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What is the federal philosophy underlying the law-making function in the European Union? The federal principle represents a constitutional structure which attempts to find unity in diversity. In federal structures, authority is divided between a centre and the periphery.
The two most influential manifestations of the federal principle emerged under the names of dual federalism and cooperative federalism in the constitutional history of the United States of America. While the two variants of federalism share the federal idea of duplex regimen, they differ in how the two levels of government relate to each other.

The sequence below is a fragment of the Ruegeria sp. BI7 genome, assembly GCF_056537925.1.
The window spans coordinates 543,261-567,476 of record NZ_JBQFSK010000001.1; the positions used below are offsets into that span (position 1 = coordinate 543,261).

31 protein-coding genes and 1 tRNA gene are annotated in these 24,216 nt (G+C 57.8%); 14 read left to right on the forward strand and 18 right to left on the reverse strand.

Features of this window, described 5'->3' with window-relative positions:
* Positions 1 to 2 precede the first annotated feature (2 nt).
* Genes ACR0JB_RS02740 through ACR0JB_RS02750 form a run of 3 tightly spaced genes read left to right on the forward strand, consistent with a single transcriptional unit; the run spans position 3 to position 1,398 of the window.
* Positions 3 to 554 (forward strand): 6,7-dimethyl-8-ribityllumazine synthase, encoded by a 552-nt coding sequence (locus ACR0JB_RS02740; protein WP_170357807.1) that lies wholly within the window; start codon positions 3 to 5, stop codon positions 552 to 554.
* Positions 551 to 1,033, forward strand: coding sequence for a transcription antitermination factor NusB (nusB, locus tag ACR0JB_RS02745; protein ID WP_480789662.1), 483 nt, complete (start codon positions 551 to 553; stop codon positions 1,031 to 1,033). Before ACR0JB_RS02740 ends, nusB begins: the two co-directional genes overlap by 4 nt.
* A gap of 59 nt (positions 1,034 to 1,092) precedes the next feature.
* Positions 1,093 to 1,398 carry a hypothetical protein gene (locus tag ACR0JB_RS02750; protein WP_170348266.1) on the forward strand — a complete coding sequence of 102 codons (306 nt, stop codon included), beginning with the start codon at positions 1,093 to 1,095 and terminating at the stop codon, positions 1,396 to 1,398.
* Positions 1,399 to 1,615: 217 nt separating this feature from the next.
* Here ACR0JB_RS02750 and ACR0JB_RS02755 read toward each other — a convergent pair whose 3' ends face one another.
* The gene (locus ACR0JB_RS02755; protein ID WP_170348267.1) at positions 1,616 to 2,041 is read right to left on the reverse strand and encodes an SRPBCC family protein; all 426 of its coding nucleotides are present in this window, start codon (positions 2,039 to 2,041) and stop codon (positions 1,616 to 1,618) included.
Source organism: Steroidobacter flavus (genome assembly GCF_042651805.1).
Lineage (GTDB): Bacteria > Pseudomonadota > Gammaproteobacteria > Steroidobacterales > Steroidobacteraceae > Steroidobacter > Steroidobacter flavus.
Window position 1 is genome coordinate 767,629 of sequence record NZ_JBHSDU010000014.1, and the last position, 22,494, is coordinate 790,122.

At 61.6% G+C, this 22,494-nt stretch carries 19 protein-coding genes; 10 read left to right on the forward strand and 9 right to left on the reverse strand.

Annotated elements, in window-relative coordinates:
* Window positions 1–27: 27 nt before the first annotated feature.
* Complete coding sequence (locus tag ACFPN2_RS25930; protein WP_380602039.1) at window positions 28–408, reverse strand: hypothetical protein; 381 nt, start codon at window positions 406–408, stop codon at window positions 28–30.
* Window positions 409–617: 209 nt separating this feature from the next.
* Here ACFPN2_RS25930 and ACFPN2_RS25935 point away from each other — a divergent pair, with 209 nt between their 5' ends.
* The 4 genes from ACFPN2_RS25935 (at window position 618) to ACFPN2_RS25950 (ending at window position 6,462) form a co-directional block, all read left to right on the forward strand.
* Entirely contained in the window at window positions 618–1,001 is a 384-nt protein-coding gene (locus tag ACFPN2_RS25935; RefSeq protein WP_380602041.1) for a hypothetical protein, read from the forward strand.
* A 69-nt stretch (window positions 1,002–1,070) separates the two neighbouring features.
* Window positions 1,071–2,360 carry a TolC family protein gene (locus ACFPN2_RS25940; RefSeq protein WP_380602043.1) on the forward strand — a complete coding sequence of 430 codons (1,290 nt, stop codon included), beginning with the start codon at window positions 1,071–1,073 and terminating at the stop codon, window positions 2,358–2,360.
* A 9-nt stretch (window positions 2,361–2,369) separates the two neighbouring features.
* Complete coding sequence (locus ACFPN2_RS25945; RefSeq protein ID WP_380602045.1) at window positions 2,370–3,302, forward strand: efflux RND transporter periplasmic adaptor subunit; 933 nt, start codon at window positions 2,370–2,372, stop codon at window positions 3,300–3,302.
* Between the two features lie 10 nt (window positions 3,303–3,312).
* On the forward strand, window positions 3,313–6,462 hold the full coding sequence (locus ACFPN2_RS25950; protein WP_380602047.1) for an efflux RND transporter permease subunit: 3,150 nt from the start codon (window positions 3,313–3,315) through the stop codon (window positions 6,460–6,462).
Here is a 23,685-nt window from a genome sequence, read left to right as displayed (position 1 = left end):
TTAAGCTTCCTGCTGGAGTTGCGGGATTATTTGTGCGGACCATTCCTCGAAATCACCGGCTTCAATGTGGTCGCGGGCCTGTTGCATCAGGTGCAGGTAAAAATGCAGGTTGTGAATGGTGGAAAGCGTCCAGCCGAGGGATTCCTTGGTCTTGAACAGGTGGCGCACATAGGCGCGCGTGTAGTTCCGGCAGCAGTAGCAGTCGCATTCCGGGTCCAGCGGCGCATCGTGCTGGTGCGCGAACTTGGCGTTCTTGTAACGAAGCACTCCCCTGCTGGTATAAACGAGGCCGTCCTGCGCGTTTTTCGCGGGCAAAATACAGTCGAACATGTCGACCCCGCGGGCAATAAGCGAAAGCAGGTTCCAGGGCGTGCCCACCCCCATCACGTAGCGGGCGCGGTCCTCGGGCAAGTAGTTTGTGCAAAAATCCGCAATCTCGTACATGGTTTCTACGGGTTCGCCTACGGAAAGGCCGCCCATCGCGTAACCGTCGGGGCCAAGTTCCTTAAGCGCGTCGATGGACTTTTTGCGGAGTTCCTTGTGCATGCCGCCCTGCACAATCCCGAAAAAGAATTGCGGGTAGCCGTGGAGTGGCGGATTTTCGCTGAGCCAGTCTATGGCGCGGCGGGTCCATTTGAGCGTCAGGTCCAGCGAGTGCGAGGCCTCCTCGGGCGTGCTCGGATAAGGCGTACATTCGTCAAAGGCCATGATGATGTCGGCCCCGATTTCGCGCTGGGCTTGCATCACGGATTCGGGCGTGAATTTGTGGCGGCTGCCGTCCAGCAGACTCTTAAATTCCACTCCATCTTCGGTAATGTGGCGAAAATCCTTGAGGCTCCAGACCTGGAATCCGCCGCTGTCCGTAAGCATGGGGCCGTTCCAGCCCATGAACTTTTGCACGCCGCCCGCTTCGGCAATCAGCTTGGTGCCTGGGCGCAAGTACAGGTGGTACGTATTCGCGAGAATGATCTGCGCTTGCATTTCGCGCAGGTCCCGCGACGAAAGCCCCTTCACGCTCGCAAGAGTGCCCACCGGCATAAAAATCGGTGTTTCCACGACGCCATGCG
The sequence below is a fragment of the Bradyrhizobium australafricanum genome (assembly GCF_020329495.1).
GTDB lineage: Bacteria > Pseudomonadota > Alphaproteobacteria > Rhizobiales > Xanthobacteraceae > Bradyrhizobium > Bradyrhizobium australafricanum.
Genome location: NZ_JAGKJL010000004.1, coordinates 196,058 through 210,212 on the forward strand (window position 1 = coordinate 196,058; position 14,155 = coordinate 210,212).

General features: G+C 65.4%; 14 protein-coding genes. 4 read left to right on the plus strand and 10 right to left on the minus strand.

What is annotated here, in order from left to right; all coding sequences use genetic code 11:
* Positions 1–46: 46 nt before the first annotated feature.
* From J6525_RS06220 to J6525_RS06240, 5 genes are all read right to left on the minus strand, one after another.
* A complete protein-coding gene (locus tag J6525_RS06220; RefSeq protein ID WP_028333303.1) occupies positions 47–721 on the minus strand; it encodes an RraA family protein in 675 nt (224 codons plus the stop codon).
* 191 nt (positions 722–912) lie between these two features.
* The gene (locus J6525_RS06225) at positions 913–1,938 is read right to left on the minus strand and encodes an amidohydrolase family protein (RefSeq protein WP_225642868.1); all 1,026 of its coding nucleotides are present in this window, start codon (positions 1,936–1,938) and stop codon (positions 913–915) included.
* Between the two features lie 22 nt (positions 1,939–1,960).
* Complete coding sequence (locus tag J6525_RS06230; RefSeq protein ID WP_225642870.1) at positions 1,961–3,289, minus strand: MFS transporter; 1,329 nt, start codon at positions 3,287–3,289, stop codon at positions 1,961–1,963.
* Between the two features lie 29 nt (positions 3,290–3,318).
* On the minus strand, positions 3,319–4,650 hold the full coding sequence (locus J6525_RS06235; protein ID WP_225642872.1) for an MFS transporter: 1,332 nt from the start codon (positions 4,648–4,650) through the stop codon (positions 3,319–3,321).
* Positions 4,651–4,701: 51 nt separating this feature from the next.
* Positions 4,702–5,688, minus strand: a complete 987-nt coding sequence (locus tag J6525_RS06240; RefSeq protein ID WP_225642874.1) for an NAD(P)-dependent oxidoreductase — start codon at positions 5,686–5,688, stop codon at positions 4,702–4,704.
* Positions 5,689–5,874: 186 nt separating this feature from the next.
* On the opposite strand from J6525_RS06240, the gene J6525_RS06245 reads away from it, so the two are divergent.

Which federal model best characterizes the European Union? After an analysis of the federal principle in constitutional history, three lines of arguments are pursued to demonstrate the evolution of the European legal order from a dual federalism towards a cooperative federalist philosophy. The three arguments focus on the scope of the Community's law-making powers in general; the scope of the Community's exclusive powers; and the extent of legislative pre-emption under the Community's shared powers.
This transition from dual to cooperative federalism is viewed as a positive development that will benefit both levels of government - the European Union and the Member States - since the ideal of structuring the law-making function according to the problem at hand is more flexible and efficient than the idea of mutually exclusive spheres of power. The mechanism of common federal standards supplemented by territorially differentiated national solutions best expresses the idea of unity in diversity.